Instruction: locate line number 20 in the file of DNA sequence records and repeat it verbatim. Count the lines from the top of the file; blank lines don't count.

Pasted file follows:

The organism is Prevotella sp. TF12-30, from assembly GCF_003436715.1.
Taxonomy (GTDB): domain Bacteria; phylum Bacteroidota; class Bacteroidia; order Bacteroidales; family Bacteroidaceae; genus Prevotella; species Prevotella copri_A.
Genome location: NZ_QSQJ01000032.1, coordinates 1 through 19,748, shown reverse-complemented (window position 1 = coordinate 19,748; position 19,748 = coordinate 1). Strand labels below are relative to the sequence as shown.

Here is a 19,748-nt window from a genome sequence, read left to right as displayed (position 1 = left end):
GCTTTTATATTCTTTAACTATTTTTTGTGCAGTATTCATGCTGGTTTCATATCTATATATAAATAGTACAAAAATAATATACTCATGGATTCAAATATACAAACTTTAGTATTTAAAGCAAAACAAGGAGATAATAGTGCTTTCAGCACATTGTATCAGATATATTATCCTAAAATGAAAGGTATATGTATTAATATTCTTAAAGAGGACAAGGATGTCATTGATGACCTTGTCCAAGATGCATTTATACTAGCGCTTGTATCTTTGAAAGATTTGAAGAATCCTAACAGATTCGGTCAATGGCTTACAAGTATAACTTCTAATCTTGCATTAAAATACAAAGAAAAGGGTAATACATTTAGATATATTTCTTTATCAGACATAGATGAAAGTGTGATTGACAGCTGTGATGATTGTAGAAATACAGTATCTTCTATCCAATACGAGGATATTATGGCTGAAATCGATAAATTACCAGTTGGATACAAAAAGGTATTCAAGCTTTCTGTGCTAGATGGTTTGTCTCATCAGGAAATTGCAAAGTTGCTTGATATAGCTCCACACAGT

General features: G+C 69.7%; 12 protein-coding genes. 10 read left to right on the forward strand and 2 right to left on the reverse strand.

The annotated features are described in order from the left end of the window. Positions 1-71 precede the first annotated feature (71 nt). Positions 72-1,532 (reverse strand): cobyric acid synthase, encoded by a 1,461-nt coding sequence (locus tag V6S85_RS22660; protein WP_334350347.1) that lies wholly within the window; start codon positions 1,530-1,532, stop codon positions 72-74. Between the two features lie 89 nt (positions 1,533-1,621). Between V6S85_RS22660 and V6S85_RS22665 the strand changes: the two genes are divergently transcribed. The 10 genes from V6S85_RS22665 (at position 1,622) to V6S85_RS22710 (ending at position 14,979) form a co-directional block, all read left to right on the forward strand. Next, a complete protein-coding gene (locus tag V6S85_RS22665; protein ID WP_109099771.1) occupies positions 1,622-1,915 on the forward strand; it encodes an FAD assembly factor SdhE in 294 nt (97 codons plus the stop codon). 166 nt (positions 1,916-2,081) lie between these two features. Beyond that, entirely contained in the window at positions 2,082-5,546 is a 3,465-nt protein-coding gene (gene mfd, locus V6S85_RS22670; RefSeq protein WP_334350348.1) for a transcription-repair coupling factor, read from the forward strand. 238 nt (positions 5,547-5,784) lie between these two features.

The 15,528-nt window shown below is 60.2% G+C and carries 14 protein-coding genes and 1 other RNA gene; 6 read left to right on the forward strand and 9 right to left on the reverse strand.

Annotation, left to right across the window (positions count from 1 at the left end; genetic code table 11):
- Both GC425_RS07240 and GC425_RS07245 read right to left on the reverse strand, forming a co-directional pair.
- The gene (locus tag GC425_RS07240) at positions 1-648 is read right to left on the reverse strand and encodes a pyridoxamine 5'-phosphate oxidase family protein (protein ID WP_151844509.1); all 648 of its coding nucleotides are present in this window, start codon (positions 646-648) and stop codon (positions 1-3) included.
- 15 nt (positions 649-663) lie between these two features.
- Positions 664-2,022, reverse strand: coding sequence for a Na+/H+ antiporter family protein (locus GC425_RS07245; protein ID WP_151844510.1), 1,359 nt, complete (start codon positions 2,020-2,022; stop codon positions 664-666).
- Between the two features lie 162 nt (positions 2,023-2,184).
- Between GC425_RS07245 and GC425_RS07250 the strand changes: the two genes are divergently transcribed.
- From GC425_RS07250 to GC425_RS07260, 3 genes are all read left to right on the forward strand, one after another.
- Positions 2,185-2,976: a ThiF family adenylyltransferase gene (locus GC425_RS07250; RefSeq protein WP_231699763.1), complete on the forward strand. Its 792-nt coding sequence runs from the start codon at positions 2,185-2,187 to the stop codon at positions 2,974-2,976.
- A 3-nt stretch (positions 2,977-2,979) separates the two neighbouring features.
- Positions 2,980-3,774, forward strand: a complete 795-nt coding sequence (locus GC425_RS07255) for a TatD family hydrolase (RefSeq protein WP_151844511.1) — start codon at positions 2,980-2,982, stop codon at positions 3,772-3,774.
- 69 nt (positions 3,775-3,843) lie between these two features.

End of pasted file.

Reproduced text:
- 69 nt (positions 3,775-3,843) lie between these two features.